4/19/2018 | 3 MINUTE READ

Researchers Discover Plastic-Eating Enzyme

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The team’s goal is to use their findings to continue to improve the new enzymes to break down these plastics, but in a fraction of the time.

New research claims that an enzyme can break down ubiquitous plastic bottles made of PET in what could eventually revolutionize recyclingThis breakthrough in enzyme research was led by the U.S. Department of Energy’s National Renewable Energy Laboratory (NREL) and the United Kingdom’s University of Portsmouth.

While working to solve the crystal structure of PETase—a recently discovered enzyme that digests PET—the team inadvertently engineered an enzyme to be even better at degrading the man-made substance. Although the improvement is modest, this unanticipated discovery suggests that there is much more room to further improve these enzymes, moving scientists closer to solving the problem of an ever-growing amount of discarded plastics, the researchers stated.

The paper, “Characterization and engineering of a plastic-degrading aromatic polyesterase,” was published in the Proceedings of the National Academy of Sciences (PNAS). The lead authors from the research team—NREL’s Gregg Beckham, University of Portsmouth’s John McGeehan, and Lee Woodcock from the University of South Florida—were attempting to understand how PETase evolved from likely working on natural substances to digesting synthetic materials when the discovery was made.

To begin experiments, the research team wanted to find out exactly how effective PETase was at digesting PET. NREL Senior Scientist Bryon Donohoe and postdoctoral researcher Nic Rorrer tested PETase by taking samples of PET from the soda bottles in Beckham’s office and ran an experiment with PETase. “After just 96 hours you can see clearly via electron microscopy that the PETase is degrading PET,” Donohoe says. “And this test is using real examples of what is found in the oceans and landfills.”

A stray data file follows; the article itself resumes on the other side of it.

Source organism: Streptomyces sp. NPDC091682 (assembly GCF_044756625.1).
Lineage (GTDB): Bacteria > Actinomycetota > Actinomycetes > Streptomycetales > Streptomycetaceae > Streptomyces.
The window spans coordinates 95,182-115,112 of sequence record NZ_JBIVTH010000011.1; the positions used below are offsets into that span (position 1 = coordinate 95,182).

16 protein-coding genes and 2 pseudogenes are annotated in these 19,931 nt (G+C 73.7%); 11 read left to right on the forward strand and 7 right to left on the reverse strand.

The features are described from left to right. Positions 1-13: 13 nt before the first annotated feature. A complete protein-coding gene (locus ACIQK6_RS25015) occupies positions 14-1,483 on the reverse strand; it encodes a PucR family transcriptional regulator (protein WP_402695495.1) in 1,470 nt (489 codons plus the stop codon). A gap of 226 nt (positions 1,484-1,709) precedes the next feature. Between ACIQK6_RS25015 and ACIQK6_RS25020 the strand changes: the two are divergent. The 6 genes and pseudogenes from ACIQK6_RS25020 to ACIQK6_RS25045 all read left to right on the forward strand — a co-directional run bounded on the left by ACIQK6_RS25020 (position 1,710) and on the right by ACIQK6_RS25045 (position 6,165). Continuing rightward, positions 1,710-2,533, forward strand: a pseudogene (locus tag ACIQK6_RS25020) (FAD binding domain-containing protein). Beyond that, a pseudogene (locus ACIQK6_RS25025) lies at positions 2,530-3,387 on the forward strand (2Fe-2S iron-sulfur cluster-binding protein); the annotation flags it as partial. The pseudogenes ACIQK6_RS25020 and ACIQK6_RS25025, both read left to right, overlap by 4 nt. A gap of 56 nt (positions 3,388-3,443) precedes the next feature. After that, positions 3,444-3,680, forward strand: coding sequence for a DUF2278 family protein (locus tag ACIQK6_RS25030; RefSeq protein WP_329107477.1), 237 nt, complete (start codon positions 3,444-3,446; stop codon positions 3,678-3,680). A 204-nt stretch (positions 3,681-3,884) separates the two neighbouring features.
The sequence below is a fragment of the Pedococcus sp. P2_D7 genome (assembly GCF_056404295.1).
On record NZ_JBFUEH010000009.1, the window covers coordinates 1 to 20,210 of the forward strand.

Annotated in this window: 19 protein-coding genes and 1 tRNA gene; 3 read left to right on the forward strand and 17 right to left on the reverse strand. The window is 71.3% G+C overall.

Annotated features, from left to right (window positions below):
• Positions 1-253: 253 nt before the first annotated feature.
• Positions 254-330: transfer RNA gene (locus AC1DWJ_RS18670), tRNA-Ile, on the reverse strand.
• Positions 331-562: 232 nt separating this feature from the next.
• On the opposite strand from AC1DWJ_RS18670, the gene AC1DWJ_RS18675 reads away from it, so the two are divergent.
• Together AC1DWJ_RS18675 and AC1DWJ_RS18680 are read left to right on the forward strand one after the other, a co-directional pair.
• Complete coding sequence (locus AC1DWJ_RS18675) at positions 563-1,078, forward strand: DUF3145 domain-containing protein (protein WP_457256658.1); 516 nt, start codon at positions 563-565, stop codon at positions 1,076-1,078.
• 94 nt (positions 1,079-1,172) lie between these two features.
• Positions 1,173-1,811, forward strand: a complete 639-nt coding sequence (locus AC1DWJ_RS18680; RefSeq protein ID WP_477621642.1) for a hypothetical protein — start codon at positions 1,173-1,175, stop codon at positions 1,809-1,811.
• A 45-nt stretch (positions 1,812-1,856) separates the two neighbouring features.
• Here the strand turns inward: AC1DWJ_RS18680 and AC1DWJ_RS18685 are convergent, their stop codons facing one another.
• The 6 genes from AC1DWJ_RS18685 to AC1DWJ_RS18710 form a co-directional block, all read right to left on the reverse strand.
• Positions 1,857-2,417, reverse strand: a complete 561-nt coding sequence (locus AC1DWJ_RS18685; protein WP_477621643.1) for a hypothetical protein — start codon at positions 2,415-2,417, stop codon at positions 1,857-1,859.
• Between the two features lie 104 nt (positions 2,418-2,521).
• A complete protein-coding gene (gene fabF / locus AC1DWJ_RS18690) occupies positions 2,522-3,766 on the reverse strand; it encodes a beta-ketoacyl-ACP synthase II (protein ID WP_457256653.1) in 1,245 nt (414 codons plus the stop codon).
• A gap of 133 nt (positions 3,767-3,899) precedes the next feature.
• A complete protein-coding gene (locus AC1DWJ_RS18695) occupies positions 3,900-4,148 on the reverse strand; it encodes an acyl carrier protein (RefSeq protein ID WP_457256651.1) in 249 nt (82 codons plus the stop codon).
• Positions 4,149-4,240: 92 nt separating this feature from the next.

“We originally set out to determine how this enzyme evolved from breaking down cutin—the waxy substance on the surface of plants—with cutinase, to degrading synthetic PET with PETase,” said Beckham. “We hoped to determine its structure to aid in protein engineering, but we ended up going a step further and accidentally engineered an enzyme with improved performance at breaking down these plastics. What we’ve learned is that PETase is not yet fully optimized to degrade PET—and now that we’ve shown this, it’s time to apply the tools of protein engineering and evolution to continue to improve it.”

NREL and the University of Portsmouth collaborated closely with a multidisciplinary research team at the Diamond Light Source in the UK, a large synchrotron that uses intense beams of X-rays 10 billion times brighter than the sun to act as a microscope powerful enough to see individual atoms. Using their beamline I23, an ultra-high-resolution 3D model of the PETase enzyme was generated in a reported exquisite detail.

With help from the computational modeling scientists at the University of South Florida and the University of Campinas in Brazil, the team discovered that PETase looks very similar to a cutinase, but it has some unusual surface features and a much more open active site. These differences indicated that PETase must have evolved in a PET-containing environment to enable the enzyme to degrade PET. To test that hypothesis, the researchers mutated the PETase active site to make it more like a cutinase.

And this is where the unexpected happened. “Surprisingly, we found that the PETase mutant outperforms the wild-type PETase in degrading PET,” said Rorrer. “Understanding how PET binds in the PETase catalytic site using computational tools helped illuminate the reasons for this improved performance. Given these results, it’s clear that significant potential remains for improving its activity further.”

Another significant aspect of the research: the discovery that PETase can also degrade polyethylene furandicarboxylate, or PEF, a bio-based substitute for PET plastics. The enhanced oxygen barrier properties of PEF could lead to its widespread use in bottles, the researchers stated.

The team’s goal is to use their findings to continue to improve the new enzymes to break down these plastics, but in a fraction of the time.


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